Why COVID-19 vaccines won't return our lives to normal overnight
Masking, gathering limits will be with us for a long time, even as at-risk groups are inoculated, experts say
Early on in the pandemic, the promise of a vaccine was the promise of an escape hatch — a simple, relatively quick end to a long year of worry and, for all too many, tragedy.
Now, a month and a half after the first vaccine was approved, it's clear the vaccination stage of this pandemic isn't so much a door leading back to normal life as it is a frustratingly long road with gridlock and blind turns.
Ottawa, like the rest of Canada, is dealing with a shortage of the Pfizer-BioNTech vaccine due to production delays in Europe. The situation, which may last weeks, means retirement home residents have to wait longer for their first shot, and some long-term care home employees and residents have to delay their second doses.
As soon as you get your vaccine, you can't throw caution to the wind.- Raywat Deonandan, epidemiologist
In Ontario, it appears the general population will have to wait until August before they can get vaccinated.
Dr. Robert Cushman, medical officer of health for the Renfrew County and District Health Unit, predicts it will take the better part of 2021 before we come close to herd immunity, a situation where enough of the population either has natural immunity, or has been vaccinated to prevent a disease from spreading.
Cushman, who successfully shepherded Ottawa through Ontario's SARS outbreak in 2003 as the city's medical officer of health, expects to see aspects of the current lockdown end well before we reach herd immunity, but expects such practices as wearing masks and limiting gatherings to persist until enough of us have been inoculated to achieve herd immunity.
"I would say the vaccine is the defence against the virus, whereas the public health measures — what the public does, what you and I do in our everyday life — that's the offence, and that's what really keeps it at bay," he said.
After herd immunity is achieved, those offensive measures can be scrapped, but when that will happen is anyone's guess.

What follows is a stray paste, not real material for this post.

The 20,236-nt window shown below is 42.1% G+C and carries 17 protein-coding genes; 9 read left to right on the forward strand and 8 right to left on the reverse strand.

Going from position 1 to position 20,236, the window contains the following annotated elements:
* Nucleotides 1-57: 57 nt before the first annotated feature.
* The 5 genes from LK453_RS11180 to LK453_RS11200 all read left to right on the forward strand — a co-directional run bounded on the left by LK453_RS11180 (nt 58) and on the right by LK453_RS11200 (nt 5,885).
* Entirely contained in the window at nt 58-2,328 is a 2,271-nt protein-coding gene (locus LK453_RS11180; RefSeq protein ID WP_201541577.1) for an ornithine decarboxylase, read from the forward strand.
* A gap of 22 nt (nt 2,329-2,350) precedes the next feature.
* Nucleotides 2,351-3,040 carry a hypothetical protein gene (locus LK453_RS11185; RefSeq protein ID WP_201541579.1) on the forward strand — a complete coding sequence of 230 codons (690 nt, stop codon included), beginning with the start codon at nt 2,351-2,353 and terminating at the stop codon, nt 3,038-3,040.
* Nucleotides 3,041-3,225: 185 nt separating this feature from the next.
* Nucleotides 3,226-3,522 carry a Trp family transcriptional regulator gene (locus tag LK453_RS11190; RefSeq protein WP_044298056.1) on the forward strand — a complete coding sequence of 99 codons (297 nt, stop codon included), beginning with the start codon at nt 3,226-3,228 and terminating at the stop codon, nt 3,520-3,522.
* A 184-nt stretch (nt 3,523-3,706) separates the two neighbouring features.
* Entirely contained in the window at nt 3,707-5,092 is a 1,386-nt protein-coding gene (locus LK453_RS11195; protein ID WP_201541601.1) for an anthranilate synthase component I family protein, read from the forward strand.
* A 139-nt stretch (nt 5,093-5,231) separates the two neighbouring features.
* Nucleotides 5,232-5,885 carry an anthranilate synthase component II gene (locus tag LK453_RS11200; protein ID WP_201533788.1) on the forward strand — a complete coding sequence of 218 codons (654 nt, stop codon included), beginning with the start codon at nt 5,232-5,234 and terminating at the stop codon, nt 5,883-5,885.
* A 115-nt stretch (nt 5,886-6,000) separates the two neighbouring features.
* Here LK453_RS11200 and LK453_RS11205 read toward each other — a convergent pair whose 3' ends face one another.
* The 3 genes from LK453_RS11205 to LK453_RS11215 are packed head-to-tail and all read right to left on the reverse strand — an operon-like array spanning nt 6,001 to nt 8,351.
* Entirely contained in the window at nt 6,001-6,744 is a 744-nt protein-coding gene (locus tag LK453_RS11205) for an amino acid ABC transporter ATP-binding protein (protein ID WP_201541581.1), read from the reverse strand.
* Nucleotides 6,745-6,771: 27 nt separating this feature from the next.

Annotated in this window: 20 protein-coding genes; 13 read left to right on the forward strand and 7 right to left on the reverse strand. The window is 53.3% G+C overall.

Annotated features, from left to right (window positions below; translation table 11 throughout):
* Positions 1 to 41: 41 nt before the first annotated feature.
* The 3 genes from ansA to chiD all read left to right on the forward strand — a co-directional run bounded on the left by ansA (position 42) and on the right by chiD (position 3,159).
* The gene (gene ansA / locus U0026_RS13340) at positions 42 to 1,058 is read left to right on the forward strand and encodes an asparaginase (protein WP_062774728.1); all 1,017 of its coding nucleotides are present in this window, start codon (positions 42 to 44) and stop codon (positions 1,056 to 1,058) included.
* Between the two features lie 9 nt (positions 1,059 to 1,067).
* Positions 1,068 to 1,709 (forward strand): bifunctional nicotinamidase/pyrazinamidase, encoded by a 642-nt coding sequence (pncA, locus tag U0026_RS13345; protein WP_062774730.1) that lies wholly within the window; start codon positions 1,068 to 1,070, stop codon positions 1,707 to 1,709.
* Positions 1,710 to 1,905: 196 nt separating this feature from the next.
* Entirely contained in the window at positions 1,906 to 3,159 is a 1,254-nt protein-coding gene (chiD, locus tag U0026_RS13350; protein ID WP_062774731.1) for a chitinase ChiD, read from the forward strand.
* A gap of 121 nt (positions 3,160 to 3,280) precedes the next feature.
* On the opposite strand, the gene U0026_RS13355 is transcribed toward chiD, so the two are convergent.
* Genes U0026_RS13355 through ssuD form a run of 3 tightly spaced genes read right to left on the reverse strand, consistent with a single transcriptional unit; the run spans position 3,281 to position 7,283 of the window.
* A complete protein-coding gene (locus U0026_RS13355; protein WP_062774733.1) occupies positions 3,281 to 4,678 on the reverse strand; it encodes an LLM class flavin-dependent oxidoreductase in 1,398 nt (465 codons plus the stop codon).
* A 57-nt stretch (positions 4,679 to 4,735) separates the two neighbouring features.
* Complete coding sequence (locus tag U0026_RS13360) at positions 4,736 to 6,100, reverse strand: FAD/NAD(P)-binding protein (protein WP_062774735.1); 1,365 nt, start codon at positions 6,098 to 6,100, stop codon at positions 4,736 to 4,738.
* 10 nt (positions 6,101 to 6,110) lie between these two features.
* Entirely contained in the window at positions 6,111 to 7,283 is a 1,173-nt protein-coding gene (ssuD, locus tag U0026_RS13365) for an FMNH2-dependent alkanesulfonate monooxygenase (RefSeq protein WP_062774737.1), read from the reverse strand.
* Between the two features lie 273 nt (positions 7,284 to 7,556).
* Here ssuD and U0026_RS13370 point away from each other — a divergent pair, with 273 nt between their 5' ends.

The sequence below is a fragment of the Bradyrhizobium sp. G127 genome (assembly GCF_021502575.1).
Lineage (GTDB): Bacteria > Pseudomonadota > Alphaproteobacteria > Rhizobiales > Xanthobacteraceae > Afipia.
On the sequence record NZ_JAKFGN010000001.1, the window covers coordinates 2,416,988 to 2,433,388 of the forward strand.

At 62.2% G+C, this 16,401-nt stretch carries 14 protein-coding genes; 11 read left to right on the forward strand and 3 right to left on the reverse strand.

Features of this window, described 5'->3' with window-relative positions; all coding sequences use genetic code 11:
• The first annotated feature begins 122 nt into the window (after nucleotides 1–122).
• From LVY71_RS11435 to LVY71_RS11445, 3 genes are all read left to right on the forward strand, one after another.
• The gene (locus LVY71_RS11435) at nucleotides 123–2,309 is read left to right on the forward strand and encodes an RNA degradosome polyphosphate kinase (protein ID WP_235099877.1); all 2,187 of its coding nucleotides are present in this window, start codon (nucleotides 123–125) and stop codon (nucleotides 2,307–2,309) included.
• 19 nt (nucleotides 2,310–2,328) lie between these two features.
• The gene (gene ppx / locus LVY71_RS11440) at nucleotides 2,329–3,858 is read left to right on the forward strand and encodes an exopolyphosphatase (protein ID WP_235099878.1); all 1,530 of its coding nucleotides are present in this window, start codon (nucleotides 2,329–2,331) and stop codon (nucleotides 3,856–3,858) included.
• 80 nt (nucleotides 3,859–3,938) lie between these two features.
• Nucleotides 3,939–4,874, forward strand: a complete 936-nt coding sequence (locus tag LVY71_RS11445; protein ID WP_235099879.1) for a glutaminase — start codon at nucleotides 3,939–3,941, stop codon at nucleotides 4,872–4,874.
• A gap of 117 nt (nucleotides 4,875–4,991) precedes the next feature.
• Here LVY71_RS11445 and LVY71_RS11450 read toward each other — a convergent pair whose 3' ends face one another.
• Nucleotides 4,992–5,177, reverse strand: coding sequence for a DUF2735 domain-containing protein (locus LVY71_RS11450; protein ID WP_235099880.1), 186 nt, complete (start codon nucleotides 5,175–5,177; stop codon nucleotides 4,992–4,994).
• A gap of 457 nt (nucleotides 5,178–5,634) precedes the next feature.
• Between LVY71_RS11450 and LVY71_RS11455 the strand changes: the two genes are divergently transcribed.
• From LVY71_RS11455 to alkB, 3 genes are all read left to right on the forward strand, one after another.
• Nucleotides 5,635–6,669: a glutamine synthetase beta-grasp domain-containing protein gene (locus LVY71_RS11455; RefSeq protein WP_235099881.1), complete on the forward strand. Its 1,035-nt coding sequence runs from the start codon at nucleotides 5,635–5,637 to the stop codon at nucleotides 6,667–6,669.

"Herd immunity is not absolute. It's very relative," Cushman said.
Forecasting herd immunity
Raywat Deonandan, an epidemiologist and associate professor with the faculty of health science at the University of Ottawa, said figuring out what percentage of the population requires the vaccine to achieve herd immunity is neither easy nor straightforward with a new virus.
"Nobody has any idea," Deonandan said. "But it seems reasonable that somewhere between 30 and 50 per cent is when you start to see something happening in terms of measurable outcomes like hospitalization rates [declining]. But all that could go out the window if a new variant arrives with more transmissibility, or if people start doffing the mitigation measures."
While Ontario may see positive "herd effects" from inoculating those who tend to have the worst outcomes first, Deonandan said it's virtually impossible to know exactly when the moment will come where the population reaches full herd immunity. Signs that vaccines are tamping down on community spread may start when as little as 40 per cent of the population is vaccinated, or as much as 85 per cent. With measles, a highly contagious infectious disease, 95 per of the population must be immunized to achieve herd immunity.
"You've got to keep the lid on it until herd immunity is near," Donandan said. "That means as soon as you get your vaccine, you can't throw caution to the wind."
There are several factors that make it difficult to predict herd immunity for COVID-19, including the fact we still don't know whether vaccines prevent transmission, and if they do, by how much. Other possible factors include how many people develop some natural immunity through previous infections, how well the public is abiding by physical distancing measures, and what kind of delays people face getting doses of the vaccine.
'A normal Christmas'
Like Cushman, Deonandan believes that while some of the more severe lockdown measures, such as closing businesses, will fall away well before we achieve herd immunity, other key measures including masking and gathering limits will be around for a long time to come.
Even while the most vulnerable are protected, Deonandan points out the vaccines themselves are imperfect, leaving at least five per cent of those inoculated susceptible, and it's still not known what long-term effects COVID-19 may have on young, healthy people who typically show only mild symptoms.
"I don't think it's appropriate to be haphazardly exposing people to this unless we're sure about these things, especially when we have another option," he said.
Deonandan predicts the core physical distancing measures will remain well into the fall, but he thinks we can expect to hold at least some family gatherings by December.
"I fully expect us to be out of this by Christmas, in the sense that we're going to be having something resembling a normal Christmas," he said.